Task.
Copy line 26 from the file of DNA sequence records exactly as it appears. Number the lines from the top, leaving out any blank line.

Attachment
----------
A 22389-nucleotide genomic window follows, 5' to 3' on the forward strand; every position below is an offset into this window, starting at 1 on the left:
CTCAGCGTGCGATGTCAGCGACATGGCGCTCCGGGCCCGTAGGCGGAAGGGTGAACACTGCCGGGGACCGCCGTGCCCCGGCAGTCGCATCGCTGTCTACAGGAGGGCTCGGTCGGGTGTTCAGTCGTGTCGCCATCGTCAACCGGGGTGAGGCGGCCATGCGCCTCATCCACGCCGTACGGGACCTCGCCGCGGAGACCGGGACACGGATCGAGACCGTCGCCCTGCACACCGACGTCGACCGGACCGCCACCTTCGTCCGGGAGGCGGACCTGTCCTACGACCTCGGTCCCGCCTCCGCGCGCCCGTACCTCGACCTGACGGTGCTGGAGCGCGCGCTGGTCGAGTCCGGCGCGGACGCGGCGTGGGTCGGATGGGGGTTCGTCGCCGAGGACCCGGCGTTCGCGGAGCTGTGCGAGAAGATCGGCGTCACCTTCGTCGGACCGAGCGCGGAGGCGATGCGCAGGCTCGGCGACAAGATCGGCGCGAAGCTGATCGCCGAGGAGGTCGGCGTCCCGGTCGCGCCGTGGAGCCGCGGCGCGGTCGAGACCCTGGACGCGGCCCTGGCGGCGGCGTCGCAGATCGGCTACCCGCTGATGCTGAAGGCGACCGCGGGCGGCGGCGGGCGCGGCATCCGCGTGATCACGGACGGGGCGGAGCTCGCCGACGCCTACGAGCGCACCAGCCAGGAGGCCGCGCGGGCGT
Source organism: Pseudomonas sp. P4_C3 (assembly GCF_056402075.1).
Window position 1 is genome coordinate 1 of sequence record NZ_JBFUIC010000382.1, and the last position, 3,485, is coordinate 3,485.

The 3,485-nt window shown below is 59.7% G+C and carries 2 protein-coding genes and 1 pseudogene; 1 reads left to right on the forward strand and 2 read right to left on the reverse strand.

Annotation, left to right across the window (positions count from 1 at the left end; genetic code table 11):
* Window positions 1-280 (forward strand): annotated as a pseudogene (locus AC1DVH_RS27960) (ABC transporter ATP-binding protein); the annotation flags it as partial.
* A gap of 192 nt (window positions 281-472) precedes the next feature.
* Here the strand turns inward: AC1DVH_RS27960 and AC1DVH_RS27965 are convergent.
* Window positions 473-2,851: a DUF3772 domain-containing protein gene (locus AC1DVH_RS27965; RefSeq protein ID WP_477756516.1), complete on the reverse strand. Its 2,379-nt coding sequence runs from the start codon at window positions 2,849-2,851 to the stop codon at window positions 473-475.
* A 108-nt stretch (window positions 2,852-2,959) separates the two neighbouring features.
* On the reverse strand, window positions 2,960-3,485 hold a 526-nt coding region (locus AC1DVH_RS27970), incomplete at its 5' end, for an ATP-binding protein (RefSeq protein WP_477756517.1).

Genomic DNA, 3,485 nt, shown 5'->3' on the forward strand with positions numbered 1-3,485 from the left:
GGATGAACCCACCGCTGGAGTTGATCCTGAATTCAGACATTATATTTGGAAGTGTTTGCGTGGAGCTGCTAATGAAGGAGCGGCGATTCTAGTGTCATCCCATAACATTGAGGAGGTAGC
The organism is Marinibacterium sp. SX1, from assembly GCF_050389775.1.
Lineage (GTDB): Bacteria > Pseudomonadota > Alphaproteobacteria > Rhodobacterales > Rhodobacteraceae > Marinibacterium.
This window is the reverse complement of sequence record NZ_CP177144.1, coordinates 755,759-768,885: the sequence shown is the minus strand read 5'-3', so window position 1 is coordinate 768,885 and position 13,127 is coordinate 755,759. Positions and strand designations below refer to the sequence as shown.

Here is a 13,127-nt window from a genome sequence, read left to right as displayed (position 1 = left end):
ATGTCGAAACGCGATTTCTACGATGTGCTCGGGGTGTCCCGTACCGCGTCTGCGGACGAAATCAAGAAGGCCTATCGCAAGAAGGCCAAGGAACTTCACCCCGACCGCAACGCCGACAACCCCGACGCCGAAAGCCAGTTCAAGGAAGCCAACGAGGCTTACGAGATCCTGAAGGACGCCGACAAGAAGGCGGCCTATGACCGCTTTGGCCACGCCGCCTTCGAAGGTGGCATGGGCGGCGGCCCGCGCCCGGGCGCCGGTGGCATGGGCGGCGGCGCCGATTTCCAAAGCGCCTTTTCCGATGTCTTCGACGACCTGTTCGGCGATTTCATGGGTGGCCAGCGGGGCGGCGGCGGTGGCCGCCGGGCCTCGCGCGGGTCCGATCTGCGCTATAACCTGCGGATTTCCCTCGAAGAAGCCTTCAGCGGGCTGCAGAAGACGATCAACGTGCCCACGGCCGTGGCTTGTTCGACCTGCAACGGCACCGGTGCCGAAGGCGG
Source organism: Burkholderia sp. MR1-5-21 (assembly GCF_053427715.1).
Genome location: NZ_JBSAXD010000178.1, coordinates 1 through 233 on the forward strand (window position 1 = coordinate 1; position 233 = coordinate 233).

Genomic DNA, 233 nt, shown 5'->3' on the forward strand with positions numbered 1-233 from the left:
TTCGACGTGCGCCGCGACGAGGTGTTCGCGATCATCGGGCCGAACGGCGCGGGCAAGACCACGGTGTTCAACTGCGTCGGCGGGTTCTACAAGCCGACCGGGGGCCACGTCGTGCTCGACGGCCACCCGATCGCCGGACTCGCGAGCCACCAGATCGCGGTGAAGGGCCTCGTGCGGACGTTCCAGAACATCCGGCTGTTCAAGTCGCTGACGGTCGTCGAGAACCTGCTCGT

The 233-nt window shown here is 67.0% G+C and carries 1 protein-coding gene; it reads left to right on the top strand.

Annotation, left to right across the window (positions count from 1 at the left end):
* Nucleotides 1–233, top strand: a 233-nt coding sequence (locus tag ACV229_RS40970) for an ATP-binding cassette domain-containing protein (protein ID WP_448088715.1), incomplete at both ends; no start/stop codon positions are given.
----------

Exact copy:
* Nucleotides 1–233, top strand: a 233-nt coding sequence (locus tag ACV229_RS40970) for an ATP-binding cassette domain-containing protein (protein ID WP_448088715.1), incomplete at both ends; no start/stop codon positions are given.